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The Step Outside Blog

As anyone who looks at our books will be aware, we love London and are passionate about helping other people to enjoy our city, through cost-free family days out.

 

A good few people have suggested that we write a blog about London things that have caught our attention, captured our hearts or made us think - or all of the above - so here it is.

We hope you enjoy it!

By Francesca Fenn, Jul 20 2018 05:03PM

Should you happen to stand outside the Royal Albert Hall, and face Kensington Gardens, you will see an immense, ornate and sparkling edifice. This is one of the most spectacular monuments in London, and was built under the command of Queen Victoria in memory of her beloved husband, Prince Albert, who died when he was only 42. It is the Albert Memorial.


Whenever I see the Memorial, it looks faintly ridiculous to me. It is so huge, (over 50 metres high), so highly decorated and so complicated, just having the vision and nerve to design and erect such a structure is mind-boggling. In fact, it shows Prince Albert’s many interests and achievements, and every single detail has a meaning. The cross and angels at the top represent Albert’s Christian faith. The spectacular triangles of golden mosaic on the canopy, which rests on enormous granite pillars, represent the arts of poetry, painting, architecture and sculpture. And beneath the canopy is the Prince himself, shining and golden, holding a book of the Great Exhibition of 1851. Beneath him is a frieze of artists, poets and so on – 169 of them! On the four corners above the frieze are statues representing four great industries, and the statues at the base of the steps represent the four continents where Britain had parts of her Empire.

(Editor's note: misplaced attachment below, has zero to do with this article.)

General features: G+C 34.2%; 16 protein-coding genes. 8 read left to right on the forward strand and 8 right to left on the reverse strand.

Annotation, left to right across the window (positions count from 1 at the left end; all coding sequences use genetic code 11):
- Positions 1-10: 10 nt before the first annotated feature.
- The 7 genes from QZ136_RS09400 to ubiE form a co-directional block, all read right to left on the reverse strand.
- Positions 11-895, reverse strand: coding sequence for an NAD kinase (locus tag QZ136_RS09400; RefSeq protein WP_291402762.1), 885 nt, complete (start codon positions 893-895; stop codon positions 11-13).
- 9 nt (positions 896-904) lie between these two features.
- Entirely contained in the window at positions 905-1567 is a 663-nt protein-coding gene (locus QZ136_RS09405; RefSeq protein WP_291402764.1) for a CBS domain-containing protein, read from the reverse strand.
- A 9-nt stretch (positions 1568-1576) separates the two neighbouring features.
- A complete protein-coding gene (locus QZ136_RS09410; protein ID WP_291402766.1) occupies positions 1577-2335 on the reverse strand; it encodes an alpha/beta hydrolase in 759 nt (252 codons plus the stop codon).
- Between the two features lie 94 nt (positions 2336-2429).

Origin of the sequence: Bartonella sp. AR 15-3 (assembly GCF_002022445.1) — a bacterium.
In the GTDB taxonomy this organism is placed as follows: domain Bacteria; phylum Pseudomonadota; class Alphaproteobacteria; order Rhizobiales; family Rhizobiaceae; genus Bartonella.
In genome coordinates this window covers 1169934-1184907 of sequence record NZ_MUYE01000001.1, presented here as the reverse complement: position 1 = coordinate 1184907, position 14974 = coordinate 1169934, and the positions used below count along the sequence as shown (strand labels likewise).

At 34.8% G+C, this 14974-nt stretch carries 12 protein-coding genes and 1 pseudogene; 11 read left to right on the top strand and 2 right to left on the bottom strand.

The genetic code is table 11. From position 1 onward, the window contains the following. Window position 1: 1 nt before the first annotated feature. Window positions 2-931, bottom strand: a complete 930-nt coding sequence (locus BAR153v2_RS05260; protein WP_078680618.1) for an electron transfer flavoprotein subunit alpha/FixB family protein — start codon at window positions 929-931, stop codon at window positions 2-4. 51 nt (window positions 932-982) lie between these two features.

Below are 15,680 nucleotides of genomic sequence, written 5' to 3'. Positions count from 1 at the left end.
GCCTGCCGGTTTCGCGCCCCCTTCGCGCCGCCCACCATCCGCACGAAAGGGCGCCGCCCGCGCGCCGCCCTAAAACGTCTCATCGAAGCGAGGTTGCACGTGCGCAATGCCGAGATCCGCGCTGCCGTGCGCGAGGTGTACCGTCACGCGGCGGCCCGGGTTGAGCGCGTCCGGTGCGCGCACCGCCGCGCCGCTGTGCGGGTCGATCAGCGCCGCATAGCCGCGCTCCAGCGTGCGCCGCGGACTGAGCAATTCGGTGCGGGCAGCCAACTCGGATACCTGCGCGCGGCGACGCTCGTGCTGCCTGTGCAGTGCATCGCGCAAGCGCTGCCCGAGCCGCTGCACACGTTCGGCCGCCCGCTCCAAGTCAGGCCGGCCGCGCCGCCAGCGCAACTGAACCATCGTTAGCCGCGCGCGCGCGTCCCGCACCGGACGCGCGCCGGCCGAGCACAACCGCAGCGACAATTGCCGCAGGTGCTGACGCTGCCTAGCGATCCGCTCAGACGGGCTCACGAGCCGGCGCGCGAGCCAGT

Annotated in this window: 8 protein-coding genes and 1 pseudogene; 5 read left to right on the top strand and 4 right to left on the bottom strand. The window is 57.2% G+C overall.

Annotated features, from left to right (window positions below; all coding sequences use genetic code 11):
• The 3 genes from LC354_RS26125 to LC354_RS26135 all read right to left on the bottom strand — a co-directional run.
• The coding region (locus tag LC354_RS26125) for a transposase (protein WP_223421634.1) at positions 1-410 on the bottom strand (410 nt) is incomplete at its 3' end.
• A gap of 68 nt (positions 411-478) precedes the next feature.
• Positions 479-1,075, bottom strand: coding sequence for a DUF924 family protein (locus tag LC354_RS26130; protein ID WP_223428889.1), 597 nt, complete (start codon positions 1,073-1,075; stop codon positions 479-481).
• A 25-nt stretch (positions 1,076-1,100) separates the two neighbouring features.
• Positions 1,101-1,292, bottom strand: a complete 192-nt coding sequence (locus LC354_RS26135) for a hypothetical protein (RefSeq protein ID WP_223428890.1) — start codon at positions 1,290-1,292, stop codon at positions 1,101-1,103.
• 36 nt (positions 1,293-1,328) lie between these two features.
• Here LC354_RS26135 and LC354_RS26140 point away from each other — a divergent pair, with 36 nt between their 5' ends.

And if, as a Brit and a Londoner, I feel slightly embarrassed by this historic and historical display of power and might, I remind myself that I’ve been to the Albert Memorial with a number of friends from abroad, and they are, without fail, completely bowled over by it – especially if the sun is shining!


The Albert Memorial is in Kensington Gardens, one of the Royal Parks. It is a wonderful place to explore, and if you’d like to spend a day discovering its many delights (and even more about the Memorial), then you’re in luck because our Step Outside Guide book, Kensington Gardens and Beyond, does just that. It has stickers and everything! It is one of the series of guide books we’ve written to enable families to enjoy cost free days exploring London. It’s available from our website or from bookshops for a measly £5. We wish you a very happy summer holidays, and hope that you will have the chance to Step Outside in London!



The Albert Memorial peeping through the trees of Kensington Gardens
The Albert Memorial peeping through the trees of Kensington Gardens
The Man Himself!
The Man Himself!

By Francesca Fenn, Jan 26 2017 02:36PM

Those of you who know our guides will know that the real stars of each day are the animal statues who live on the route, and who come to life to show you round their ‘patch’.